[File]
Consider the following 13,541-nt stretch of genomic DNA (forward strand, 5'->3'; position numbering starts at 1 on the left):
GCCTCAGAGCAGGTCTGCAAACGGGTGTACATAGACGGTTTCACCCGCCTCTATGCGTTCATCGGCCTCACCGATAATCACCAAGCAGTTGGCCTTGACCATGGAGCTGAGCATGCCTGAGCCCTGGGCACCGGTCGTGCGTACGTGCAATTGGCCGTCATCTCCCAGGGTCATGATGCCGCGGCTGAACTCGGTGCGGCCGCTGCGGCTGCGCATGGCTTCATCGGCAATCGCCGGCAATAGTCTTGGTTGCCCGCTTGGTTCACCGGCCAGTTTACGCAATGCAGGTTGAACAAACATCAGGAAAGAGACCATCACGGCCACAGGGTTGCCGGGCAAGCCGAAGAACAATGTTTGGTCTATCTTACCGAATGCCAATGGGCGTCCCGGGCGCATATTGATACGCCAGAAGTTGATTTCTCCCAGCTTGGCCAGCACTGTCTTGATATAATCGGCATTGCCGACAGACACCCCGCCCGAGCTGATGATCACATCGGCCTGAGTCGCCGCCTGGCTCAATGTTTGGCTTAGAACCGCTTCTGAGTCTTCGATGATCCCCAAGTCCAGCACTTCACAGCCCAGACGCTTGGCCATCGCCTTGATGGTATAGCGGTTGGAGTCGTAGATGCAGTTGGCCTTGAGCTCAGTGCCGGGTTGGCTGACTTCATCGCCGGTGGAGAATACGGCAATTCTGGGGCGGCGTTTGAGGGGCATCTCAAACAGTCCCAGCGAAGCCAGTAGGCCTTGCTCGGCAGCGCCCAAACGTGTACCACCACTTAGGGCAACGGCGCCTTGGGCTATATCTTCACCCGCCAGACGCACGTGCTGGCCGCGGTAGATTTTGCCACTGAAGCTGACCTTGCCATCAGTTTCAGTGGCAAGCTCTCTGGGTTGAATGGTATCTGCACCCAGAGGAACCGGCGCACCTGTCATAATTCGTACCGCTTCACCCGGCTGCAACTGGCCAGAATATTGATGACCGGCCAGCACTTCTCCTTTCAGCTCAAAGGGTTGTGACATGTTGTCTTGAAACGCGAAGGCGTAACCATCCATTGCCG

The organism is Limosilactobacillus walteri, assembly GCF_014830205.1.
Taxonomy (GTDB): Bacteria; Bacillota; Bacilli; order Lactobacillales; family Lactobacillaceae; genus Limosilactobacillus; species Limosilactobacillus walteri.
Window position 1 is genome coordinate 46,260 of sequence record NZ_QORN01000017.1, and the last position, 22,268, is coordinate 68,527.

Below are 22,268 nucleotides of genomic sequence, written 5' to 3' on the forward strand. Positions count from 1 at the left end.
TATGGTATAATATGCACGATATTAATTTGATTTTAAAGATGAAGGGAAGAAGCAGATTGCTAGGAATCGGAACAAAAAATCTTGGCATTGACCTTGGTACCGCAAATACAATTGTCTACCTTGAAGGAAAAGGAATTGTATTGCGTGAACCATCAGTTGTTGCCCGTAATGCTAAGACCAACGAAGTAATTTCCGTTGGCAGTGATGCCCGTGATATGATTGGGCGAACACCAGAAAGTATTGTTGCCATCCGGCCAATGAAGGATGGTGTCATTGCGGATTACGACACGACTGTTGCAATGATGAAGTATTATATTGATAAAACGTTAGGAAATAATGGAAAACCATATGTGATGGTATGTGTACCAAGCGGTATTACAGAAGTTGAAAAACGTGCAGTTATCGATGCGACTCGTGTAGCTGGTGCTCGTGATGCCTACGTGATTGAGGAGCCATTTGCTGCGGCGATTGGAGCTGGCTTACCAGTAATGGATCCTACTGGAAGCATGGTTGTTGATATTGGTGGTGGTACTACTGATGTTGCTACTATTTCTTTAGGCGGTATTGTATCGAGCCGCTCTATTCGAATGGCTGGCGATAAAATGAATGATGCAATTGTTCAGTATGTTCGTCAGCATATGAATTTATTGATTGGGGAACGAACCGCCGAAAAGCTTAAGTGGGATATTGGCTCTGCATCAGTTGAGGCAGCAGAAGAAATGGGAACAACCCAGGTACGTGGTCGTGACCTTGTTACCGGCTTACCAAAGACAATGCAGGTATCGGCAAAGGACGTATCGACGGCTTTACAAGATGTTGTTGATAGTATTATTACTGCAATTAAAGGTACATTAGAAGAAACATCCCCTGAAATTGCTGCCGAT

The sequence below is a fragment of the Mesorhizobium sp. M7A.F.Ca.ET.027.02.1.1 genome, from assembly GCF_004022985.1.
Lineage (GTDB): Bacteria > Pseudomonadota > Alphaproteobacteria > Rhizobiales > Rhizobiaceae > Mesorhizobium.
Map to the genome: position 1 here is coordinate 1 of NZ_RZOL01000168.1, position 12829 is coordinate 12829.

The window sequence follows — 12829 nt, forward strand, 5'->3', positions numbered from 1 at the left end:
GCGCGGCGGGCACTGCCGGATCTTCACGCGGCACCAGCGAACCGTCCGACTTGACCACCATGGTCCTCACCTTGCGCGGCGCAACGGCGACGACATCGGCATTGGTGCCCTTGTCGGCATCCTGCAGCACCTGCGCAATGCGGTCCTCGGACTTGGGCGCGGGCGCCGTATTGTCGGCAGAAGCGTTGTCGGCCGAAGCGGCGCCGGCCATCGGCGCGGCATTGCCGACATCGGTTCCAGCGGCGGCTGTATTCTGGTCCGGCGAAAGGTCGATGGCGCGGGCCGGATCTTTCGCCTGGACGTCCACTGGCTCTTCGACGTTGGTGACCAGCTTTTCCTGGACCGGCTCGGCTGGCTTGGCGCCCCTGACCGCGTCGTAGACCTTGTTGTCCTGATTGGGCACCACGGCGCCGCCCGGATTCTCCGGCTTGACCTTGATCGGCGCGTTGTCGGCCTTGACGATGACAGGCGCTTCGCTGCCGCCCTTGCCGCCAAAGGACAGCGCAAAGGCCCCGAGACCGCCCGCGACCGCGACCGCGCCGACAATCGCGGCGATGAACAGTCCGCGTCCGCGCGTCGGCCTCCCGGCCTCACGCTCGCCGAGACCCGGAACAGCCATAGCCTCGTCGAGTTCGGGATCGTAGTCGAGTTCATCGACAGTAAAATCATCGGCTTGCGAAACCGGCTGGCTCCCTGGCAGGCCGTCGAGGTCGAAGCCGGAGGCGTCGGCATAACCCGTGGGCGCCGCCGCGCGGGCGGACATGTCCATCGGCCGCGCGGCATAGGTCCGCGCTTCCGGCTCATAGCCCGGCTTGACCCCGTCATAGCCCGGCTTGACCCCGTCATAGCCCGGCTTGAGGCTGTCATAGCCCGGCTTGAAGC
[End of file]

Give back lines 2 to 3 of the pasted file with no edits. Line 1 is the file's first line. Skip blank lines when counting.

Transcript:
GCCTCAGAGCAGGTCTGCAAACGGGTGTACATAGACGGTTTCACCCGCCTCTATGCGTTCATCGGCCTCACCGATAATCACCAAGCAGTTGGCCTTGACCATGGAGCTGAGCATGCCTGAGCCCTGGGCACCGGTCGTGCGTACGTGCAATTGGCCGTCATCTCCCAGGGTCATGATGCCGCGGCTGAACTCGGTGCGGCCGCTGCGGCTGCGCATGGCTTCATCGGCAATCGCCGGCAATAGTCTTGGTTGCCCGCTTGGTTCACCGGCCAGTTTACGCAATGCAGGTTGAACAAACATCAGGAAAGAGACCATCACGGCCACAGGGTTGCCGGGCAAGCCGAAGAACAATGTTTGGTCTATCTTACCGAATGCCAATGGGCGTCCCGGGCGCATATTGATACGCCAGAAGTTGATTTCTCCCAGCTTGGCCAGCACTGTCTTGATATAATCGGCATTGCCGACAGACACCCCGCCCGAGCTGATGATCACATCGGCCTGAGTCGCCGCCTGGCTCAATGTTTGGCTTAGAACCGCTTCTGAGTCTTCGATGATCCCCAAGTCCAGCACTTCACAGCCCAGACGCTTGGCCATCGCCTTGATGGTATAGCGGTTGGAGTCGTAGATGCAGTTGGCCTTGAGCTCAGTGCCGGGTTGGCTGACTTCATCGCCGGTGGAGAATACGGCAATTCTGGGGCGGCGTTTGAGGGGCATCTCAAACAGTCCCAGCGAAGCCAGTAGGCCTTGCTCGGCAGCGCCCAAACGTGTACCACCACTTAGGGCAACGGCGCCTTGGGCTATATCTTCACCCGCCAGACGCACGTGCTGGCCGCGGTAGATTTTGCCACTGAAGCTGACCTTGCCATCAGTTTCAGTGGCAAGCTCTCTGGGTTGAATGGTATCTGCACCCAGAGGAACCGGCGCACCTGTCATAATTCGTACCGCTTCACCCGGCTGCAACTGGCCAGAATATTGATGACCGGCCAGCACTTCTCCTTTCAGCTCAAAGGGTTGTGACATGTTGTCTTGAAACGCGAAGGCGTAACCATCCATTGCCG

The organism is Limosilactobacillus walteri, assembly GCF_014830205.1.